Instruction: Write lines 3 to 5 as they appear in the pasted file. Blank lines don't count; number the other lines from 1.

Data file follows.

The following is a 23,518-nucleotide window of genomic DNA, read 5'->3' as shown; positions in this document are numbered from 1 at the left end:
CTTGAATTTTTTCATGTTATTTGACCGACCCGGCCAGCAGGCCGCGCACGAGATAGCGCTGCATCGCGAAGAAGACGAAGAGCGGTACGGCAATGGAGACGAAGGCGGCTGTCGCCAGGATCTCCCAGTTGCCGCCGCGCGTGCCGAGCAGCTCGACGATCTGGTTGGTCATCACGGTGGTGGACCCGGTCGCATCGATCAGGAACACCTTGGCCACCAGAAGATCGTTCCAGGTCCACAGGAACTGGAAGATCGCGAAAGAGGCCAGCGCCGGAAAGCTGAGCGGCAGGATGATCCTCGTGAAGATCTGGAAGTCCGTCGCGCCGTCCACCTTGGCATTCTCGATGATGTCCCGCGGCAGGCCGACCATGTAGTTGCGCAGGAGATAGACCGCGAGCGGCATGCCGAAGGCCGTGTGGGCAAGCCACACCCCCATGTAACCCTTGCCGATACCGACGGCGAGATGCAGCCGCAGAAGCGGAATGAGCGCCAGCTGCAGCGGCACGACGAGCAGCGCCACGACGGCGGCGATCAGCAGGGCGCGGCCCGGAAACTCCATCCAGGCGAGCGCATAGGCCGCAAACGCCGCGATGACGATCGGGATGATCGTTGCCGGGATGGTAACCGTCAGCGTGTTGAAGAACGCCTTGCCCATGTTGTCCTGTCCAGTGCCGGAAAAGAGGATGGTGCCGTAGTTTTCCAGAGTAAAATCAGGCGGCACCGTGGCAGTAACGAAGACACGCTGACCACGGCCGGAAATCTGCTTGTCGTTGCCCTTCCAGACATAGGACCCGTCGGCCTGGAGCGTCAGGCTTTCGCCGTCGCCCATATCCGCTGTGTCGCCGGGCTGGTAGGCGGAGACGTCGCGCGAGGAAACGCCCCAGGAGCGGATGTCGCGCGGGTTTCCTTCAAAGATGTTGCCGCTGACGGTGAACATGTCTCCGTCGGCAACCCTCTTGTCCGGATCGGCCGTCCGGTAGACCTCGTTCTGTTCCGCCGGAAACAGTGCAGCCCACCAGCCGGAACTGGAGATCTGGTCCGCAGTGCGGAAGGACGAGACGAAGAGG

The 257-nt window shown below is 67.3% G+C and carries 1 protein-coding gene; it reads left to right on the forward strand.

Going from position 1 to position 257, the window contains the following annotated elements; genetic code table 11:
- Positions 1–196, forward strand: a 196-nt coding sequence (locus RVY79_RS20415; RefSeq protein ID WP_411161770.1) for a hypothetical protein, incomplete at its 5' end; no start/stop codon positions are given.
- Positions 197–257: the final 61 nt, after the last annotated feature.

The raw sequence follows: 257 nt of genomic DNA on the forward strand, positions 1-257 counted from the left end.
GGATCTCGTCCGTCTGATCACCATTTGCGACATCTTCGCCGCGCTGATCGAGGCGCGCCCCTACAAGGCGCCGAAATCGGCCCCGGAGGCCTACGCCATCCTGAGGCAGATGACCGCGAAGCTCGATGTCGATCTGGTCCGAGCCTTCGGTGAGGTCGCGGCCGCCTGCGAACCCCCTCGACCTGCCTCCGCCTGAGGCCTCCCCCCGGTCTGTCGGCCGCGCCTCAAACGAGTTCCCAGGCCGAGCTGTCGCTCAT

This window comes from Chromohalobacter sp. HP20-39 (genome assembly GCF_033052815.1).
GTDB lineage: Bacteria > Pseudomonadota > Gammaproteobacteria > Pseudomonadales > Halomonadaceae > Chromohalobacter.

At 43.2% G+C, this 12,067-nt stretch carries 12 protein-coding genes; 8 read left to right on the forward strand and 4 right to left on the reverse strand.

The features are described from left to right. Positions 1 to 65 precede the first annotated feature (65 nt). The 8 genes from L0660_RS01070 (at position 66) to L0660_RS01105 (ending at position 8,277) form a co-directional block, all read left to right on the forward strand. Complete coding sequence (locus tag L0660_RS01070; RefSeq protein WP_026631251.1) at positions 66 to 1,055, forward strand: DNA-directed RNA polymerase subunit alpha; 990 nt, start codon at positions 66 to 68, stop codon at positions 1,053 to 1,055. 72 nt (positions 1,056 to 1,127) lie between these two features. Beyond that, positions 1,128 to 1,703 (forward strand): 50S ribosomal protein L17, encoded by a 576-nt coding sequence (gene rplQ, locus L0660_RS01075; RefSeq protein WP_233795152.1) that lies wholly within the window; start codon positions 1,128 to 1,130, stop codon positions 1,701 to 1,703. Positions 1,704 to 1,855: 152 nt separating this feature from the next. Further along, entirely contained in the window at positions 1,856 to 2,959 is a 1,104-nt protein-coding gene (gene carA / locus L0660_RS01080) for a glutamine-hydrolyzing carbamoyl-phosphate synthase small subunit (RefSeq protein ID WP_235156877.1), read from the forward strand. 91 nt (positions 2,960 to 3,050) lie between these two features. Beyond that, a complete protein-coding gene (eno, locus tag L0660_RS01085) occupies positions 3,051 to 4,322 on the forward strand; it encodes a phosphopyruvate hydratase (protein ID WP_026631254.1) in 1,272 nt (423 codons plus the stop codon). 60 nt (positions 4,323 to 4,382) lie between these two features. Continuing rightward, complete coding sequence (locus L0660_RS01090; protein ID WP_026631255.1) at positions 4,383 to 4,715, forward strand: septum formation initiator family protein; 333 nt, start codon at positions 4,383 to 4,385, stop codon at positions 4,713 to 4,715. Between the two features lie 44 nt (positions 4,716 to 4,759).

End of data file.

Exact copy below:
The 257-nt window shown below is 67.3% G+C and carries 1 protein-coding gene; it reads left to right on the forward strand.

Going from position 1 to position 257, the window contains the following annotated elements; genetic code table 11:
- Positions 1–196, forward strand: a 196-nt coding sequence (locus RVY79_RS20415; RefSeq protein ID WP_411161770.1) for a hypothetical protein, incomplete at its 5' end; no start/stop codon positions are given.